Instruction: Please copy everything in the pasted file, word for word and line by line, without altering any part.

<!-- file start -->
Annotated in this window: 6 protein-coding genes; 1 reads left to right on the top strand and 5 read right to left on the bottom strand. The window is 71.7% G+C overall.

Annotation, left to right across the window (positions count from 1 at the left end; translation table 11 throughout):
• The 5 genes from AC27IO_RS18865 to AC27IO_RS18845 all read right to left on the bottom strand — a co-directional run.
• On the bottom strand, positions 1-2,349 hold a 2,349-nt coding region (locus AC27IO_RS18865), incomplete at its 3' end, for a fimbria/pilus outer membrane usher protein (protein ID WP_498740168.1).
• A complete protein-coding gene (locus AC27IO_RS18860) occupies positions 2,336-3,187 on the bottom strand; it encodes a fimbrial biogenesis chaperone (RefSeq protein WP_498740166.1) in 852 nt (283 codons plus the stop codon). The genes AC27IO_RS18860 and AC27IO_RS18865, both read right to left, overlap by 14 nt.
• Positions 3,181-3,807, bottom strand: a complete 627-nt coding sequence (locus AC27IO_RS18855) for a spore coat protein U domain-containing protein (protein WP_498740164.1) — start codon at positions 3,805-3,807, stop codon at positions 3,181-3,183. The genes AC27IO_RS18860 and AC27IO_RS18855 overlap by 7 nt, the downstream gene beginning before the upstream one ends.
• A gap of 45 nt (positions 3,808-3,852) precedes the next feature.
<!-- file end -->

Annotated in this window: 6 protein-coding genes; 1 reads left to right on the top strand and 5 read right to left on the bottom strand. The window is 71.7% G+C overall.

Annotation, left to right across the window (positions count from 1 at the left end; translation table 11 throughout):
• The 5 genes from AC27IO_RS18865 to AC27IO_RS18845 all read right to left on the bottom strand — a co-directional run.
• On the bottom strand, positions 1-2,349 hold a 2,349-nt coding region (locus AC27IO_RS18865), incomplete at its 3' end, for a fimbria/pilus outer membrane usher protein (protein ID WP_498740168.1).
• A complete protein-coding gene (locus AC27IO_RS18860) occupies positions 2,336-3,187 on the bottom strand; it encodes a fimbrial biogenesis chaperone (RefSeq protein WP_498740166.1) in 852 nt (283 codons plus the stop codon). The genes AC27IO_RS18860 and AC27IO_RS18865, both read right to left, overlap by 14 nt.
• Positions 3,181-3,807, bottom strand: a complete 627-nt coding sequence (locus AC27IO_RS18855) for a spore coat protein U domain-containing protein (protein WP_498740164.1) — start codon at positions 3,805-3,807, stop codon at positions 3,181-3,183. The genes AC27IO_RS18860 and AC27IO_RS18855 overlap by 7 nt, the downstream gene beginning before the upstream one ends.
• A gap of 45 nt (positions 3,808-3,852) precedes the next feature.